HANOVER, Md. – Two packages ignited and emitted smoke and a sulfur smell when they were opened Thursday at state government buildings 20 miles apart, slightly burning the fingers of two employees but not seriously injuring anyone, police said.
A package at a state building and another at a courthouse in Baltimore that police investigated did not pose any danger.
One of the two packages that ignited was addressed to Gov. Martin O'Malley and the other to the state transportation department. The State Fire Marshal's office did not find any explosive material in either.
"When both packages were opened there was a reaction that caused a flash of fire, a brief flash of fire, smoke and a smell," state police spokesman Greg Shipley said. "This is not to be compared with a significant explosion that you think of when you say that word."
One was opened around 12:30 p.m. Thursday at the Jeffrey Building, a state office building just blocks from the State House in downtown Annapolis, and another 15 minutes later at the Maryland Department of Transportation building in Hanover, near Baltimore's airport.
The employee who burned his fingers there was taken to the hospital, as were three other people who were concerned because they were near the package when it was opened.
Shipley said the packages that ignited were small, about the size of a book. One had five holiday stamps.
Mailrooms at state offices across Maryland were being quarantined until it could be determined if any other packages had been sent.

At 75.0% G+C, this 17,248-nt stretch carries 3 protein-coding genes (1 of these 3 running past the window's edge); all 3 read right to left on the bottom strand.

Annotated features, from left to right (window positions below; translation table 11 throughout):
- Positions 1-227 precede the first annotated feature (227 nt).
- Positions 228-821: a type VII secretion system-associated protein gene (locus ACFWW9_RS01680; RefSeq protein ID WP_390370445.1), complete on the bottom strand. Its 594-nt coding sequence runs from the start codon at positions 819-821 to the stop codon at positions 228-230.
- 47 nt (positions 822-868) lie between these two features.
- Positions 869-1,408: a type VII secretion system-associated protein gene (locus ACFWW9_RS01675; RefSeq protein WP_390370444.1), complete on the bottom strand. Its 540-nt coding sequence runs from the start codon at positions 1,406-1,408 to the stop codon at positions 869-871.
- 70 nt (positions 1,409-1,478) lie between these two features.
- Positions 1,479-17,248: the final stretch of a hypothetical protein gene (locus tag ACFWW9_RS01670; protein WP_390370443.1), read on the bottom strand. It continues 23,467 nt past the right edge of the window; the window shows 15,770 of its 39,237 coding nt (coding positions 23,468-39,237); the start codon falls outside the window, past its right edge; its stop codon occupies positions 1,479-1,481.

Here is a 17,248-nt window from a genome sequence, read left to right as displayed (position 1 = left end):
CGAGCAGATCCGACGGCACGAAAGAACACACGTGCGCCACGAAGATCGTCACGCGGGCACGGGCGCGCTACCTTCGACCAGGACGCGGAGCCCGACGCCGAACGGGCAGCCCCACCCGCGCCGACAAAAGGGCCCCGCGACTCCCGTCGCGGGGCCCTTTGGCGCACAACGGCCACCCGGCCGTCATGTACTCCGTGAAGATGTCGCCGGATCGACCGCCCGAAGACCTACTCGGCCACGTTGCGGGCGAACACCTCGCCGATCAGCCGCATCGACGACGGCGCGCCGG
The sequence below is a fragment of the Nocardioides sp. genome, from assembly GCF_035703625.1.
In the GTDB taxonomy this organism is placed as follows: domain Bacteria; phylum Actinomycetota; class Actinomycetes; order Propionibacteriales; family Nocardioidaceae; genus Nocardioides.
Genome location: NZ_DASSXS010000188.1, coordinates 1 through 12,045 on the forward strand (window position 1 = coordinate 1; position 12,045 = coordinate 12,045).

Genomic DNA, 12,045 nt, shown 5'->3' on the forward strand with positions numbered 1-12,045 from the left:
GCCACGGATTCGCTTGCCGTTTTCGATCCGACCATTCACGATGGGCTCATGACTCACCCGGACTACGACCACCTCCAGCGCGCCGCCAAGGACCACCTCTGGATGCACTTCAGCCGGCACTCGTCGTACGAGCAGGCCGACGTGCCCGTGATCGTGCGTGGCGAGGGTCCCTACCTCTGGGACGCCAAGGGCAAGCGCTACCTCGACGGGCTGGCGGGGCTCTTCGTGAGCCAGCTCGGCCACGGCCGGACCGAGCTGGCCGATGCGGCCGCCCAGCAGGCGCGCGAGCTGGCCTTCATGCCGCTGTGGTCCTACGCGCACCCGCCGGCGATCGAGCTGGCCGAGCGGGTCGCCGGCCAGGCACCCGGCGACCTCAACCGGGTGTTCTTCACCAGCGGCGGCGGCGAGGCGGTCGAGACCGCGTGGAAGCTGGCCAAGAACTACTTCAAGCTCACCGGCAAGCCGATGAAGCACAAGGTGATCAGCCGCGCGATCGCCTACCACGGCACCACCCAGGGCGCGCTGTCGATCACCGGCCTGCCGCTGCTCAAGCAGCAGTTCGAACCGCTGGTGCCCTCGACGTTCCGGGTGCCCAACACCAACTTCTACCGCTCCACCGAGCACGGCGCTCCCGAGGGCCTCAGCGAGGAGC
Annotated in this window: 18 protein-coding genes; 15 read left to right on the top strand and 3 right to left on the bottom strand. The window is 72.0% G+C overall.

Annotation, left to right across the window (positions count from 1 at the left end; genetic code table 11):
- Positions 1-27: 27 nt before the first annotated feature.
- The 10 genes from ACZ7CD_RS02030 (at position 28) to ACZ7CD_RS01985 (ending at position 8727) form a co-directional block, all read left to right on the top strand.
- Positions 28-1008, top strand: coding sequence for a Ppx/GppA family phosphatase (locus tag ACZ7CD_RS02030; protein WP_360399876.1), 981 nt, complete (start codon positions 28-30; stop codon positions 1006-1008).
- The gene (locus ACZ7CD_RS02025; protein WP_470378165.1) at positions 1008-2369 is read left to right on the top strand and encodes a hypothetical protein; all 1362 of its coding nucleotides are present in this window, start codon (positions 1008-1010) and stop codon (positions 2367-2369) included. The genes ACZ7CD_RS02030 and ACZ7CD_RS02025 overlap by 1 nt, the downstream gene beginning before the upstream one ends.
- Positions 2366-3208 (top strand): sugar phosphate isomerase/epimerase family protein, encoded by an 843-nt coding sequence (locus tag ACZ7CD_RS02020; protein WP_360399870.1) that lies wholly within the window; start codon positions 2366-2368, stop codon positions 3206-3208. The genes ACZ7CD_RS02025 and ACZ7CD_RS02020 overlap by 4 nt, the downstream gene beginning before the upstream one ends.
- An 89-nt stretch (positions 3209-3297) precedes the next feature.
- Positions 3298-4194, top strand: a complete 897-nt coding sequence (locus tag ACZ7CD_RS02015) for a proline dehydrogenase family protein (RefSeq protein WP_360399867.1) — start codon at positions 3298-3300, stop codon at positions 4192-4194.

The Jeffrey Building houses the state Department of Veterans Affairs, the Governor's Office of Homeland Security and the Maryland Secretary of State's office, as well as the mail room for the governor's office.
Cate Conroy, acting director of outreach and advocacy for the veterans affairs department, was working there when the first package was opened and said employees calmly left after being told to do so while reports of smoke were investigated.
"It happened quite quietly, actually," Conroy said.
She said employees were allowed back into the building around 3:30 p.m.
The FBI's joint terrorism task force was assisting in the investigation. A U.S. Homeland Security Department official said the department was aware of the incidents and monitoring them.
In Baltimore, David Paulson, a spokesman for the Maryland Department of Health and Mental Hygiene, said the department received instructions between 12:30 and 1 p.m. to close down the mailroom and stop processing packages.
Paulson said one package was singled out as matching the description of the other two and authorities were investigating. The health department's headquarters was not evacuated.
Baltimore Police Spokesman Anthony Guglielmi said the package was found about 3:45 p.m. No one was hurt.
In neighboring Delaware, Detective Britt Davis, a spokesman for the Delaware Capitol Police, said police were operating in a state of raised awareness, but they were not doing much differently.
New Jersey state police said they had notified agencies across the Garden State about what had happened, saying it was part of normal protocol when such incidents occur. The New Jersey agencies were advised to be "extra vigilant" in handling mail and packages.
Associated Press Writers Alex Dominguez and Kasey Jones in Baltimore, Jessica Gresko in Annapolis, Brian Witte in Atlanta, and Eileen Sullivan and Alicia Caldwell in Washington contributed to this report.